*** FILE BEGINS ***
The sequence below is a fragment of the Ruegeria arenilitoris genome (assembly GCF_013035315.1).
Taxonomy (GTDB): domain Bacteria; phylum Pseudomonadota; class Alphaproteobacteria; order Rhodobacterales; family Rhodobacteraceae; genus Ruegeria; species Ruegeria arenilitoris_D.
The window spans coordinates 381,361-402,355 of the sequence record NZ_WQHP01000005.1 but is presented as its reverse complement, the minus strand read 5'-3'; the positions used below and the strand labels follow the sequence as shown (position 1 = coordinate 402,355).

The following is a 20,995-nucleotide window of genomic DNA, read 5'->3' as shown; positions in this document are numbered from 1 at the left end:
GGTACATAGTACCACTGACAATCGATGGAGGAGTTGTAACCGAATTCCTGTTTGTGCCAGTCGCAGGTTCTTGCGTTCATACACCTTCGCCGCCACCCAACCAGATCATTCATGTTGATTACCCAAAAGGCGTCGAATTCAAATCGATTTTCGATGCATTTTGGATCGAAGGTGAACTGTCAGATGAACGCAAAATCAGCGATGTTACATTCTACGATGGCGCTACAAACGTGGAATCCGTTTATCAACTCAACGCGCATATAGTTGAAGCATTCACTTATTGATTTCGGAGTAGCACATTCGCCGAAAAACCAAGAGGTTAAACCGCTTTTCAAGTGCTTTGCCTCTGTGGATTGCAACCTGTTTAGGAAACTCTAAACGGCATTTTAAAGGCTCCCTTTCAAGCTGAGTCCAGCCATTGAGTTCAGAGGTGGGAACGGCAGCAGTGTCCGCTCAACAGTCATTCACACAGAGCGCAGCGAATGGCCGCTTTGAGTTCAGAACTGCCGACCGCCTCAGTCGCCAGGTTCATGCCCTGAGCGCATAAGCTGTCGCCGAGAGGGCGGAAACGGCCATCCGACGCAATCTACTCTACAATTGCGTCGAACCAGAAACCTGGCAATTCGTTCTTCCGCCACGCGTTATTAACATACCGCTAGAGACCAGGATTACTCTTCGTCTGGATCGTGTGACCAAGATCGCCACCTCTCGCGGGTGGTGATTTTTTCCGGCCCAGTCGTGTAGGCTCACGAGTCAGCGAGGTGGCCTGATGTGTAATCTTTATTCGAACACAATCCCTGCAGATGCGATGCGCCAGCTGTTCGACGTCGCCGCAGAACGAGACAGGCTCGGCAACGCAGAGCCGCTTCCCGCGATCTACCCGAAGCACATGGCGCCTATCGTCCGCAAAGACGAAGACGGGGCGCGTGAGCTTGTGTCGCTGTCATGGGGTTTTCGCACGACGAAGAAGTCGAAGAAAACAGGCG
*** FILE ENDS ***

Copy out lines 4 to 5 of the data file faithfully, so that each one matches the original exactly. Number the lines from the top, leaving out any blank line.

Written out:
The following is a 20,995-nucleotide window of genomic DNA, read 5'->3' as shown; positions in this document are numbered from 1 at the left end:
GGTACATAGTACCACTGACAATCGATGGAGGAGTTGTAACCGAATTCCTGTTTGTGCCAGTCGCAGGTTCTTGCGTTCATACACCTTCGCCGCCACCCAACCAGATCATTCATGTTGATTACCCAAAAGGCGTCGAATTCAAATCGATTTTCGATGCATTTTGGATCGAAGGTGAACTGTCAGATGAACGCAAAATCAGCGATGTTACATTCTACGATGGCGCTACAAACGTGGAATCCGTTTATCAACTCAACGCGCATATAGTTGAAGCATTCACTTATTGATTTCGGAGTAGCACATTCGCCGAAAAACCAAGAGGTTAAACCGCTTTTCAAGTGCTTTGCCTCTGTGGATTGCAACCTGTTTAGGAAACTCTAAACGGCATTTTAAAGGCTCCCTTTCAAGCTGAGTCCAGCCATTGAGTTCAGAGGTGGGAACGGCAGCAGTGTCCGCTCAACAGTCATTCACACAGAGCGCAGCGAATGGCCGCTTTGAGTTCAGAACTGCCGACCGCCTCAGTCGCCAGGTTCATGCCCTGAGCGCATAAGCTGTCGCCGAGAGGGCGGAAACGGCCATCCGACGCAATCTACTCTACAATTGCGTCGAACCAGAAACCTGGCAATTCGTTCTTCCGCCACGCGTTATTAACATACCGCTAGAGACCAGGATTACTCTTCGTCTGGATCGTGTGACCAAGATCGCCACCTCTCGCGGGTGGTGATTTTTTCCGGCCCAGTCGTGTAGGCTCACGAGTCAGCGAGGTGGCCTGATGTGTAATCTTTATTCGAACACAATCCCTGCAGATGCGATGCGCCAGCTGTTCGACGTCGCCGCAGAACGAGACAGGCTCGGCAACGCAGAGCCGCTTCCCGCGATCTACCCGAAGCACATGGCGCCTATCGTCCGCAAAGACGAAGACGGGGCGCGTGAGCTTGTGTCGCTGTCATGGGGTTTTCGCACGACGAAGAAGTCGAAGAAAACAGGCG